The Gordian knot
Current CO₂ markets and policies embrace carbon in forests, but do not recognise CO₂ benefits of substituting bioproducts for fossil based products with bioproducts. This undermines the role of the forest sector in climate change mitigation.
Growing forests removes large quantities of CO₂ from the atmosphere and stores it in trees and soil. When forests are managed sustainably, part of this carbon is stored, for a shorter or longer period, in various forest products. These products substitute fossil based products, they can be re-used and recycled, and at the very end of the cycle, they can be burned thus replacing fossil fuels. A recent study published by Cepi indicates that the positive climate impact of this sector in Europe amounts to around 800 million tonnes of CO₂ equivalents annually, which corresponds to 20% of all fossil emissions of the European Union. Half of this impact relates to increased CO₂ storage in forests, another half to the substitution of forest based materials and energy by fossil based products and biomass. The storage impact is well recognised, but the substitution impact is not included in carbon policies and markets. This is the Gordian knot that needs to be untied in order to capture all benefits of the forest sector in climate change mitigation.
It's bio, baby!
Forest products have a low carbon footprint, and they reduce demand for materials, products and energy that are fossil based. Concrete or plastic are examples of these materials. The existing climate reporting and policies do not take into consideration this kind of cross-sectoral impact. It is important to recognise that the forest based sector is a circular bioeconomy, which facilitates a simultaneous increase in carbon sinks and storage in forests, and a range of substitution benefits provided by forest based products and bioenergy.
The circular bioeconomy encompasses the production of renewable biological resources and waste streams into value added products, which can be recycled and maintained in the economy for several cycles with minimum waste. The circularity is based on sustainable forest management, which also provides large socio-economic benefits and facilitates biodiversity protection. Conserving forests for carbon storage would only terminate this circularity and substitution benefits, and result in increased fossil based emissions to meet the market demand.
A question of design
The policy imperfection is also embedded in carbon markets. Current market platforms take the CO₂ in forests into account, but they do not recognise the positive substitution impact of forest based products. While CO₂ stored in the forest has a value, the reduction in CO₂ emissions facilitated by forest based products and bioenergy does not have any value on these markets. This leads to massive-scale sub-optimisation in the long term from a climate perspective. CO₂ accumulation in forests is encouraged, resulting in lower forest growth and wood harvest over time. In the long term, when forests will become very old, this will lead to zero forest growth, harvest and substitution impact. Taking Europe as an example, this imperfection within the carbon market could, in theory, reduce the positive climate impact of the forest sector from 800 million tonnes of CO₂ equivalents to zero in the very long term.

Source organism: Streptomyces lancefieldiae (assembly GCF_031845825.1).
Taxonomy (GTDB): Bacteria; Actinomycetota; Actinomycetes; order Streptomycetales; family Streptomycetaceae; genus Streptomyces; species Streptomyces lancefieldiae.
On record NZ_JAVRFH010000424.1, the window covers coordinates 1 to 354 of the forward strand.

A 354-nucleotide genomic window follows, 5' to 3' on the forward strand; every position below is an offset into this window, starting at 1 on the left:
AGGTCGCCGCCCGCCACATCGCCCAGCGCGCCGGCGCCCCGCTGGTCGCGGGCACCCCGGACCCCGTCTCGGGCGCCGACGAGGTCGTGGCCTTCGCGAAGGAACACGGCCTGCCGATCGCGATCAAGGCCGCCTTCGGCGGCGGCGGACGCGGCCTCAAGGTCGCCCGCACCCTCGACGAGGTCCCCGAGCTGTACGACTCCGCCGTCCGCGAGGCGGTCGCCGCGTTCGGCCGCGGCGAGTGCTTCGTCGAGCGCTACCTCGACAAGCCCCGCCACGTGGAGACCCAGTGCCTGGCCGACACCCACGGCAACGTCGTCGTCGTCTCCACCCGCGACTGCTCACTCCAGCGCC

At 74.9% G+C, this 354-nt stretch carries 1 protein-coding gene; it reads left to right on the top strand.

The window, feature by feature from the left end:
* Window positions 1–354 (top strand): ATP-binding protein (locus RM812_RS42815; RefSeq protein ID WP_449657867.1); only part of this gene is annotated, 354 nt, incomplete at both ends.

How can this Gordian knot be untied? It is obvious that climate policies and carbon markets should embrace the positive impact of product substitution based on the circular bioeconomy. Forests should not be seen only as carbon storage, but also as a sustainable source of non-fossil, renewable and recyclable materials for a range of uses, and carbon benefits of forest based products should be recognised. This circular flow and related positive climate impact can be enhanced over time based on sustainable forest management and afforestation of land areas that do not have competing uses.
Put a tree on it
Alongside policy development, market based solutions can be created to encourage product substitution to reduce CO₂ emissions. In order to recognise substitution impacts, they need to be quantified. This calls for systems for tracking carbon along the supply and delivery chain of forest products from forests to end use markets. Such systems can be based on Blockchain or similar technologies, supported by participants of the value chain collaborating and sharing data on product flows. These technologies can be used to develop an open, distributable ledger to record the flow of carbon along the whole chain, from harvested wood to the processing and end use of a product. The participants, including industries, would greatly benefit from developing this technical solution, which would facilitate quantification of substitution benefits. The Gordian knot, that prevents the forest and forest based industry sector from taking its full role in climate change mitigation, needs to be untied. With well-designed policies and efficient carbon markets, the benefits of a circular bioeconomy can be maximised, and development towards a carbon neutral global economy accelerated.